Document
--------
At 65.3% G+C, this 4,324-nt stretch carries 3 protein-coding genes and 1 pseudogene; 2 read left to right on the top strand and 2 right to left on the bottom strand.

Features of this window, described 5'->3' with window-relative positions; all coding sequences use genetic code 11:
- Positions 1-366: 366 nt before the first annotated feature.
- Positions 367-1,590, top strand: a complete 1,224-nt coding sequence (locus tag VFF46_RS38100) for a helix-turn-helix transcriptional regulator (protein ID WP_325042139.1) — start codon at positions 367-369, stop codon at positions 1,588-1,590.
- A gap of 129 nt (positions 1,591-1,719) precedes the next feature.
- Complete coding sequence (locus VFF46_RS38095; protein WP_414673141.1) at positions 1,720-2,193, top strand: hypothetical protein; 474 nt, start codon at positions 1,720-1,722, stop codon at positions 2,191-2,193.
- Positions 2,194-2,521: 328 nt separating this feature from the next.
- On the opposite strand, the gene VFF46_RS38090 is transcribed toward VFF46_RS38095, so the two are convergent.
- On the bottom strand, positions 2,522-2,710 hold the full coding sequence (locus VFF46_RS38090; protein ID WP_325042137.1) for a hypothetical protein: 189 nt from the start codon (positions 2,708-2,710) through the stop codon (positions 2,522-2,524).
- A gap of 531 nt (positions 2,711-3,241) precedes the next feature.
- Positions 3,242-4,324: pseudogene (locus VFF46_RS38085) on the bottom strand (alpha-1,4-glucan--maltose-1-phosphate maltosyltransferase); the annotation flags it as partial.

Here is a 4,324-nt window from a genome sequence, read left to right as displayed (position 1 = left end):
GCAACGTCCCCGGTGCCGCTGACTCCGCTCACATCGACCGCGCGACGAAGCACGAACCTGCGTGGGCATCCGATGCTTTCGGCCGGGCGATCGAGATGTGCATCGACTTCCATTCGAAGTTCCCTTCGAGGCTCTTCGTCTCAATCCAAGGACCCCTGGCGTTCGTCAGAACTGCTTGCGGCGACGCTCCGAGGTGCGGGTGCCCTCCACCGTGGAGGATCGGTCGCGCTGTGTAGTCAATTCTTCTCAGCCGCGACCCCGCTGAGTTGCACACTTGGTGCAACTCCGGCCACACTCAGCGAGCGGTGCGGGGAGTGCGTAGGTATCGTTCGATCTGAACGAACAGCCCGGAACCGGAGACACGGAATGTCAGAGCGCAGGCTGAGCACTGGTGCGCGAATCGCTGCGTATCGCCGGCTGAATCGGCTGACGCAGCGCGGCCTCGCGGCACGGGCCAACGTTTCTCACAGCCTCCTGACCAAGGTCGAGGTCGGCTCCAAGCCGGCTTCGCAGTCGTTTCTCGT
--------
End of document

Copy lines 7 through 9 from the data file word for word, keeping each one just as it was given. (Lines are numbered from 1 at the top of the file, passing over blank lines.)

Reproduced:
- Positions 2,194-2,521: 328 nt separating this feature from the next.
- On the opposite strand, the gene VFF46_RS38090 is transcribed toward VFF46_RS38095, so the two are convergent.
- On the bottom strand, positions 2,522-2,710 hold the full coding sequence (locus VFF46_RS38090; protein ID WP_325042137.1) for a hypothetical protein: 189 nt from the start codon (positions 2,708-2,710) through the stop codon (positions 2,522-2,524).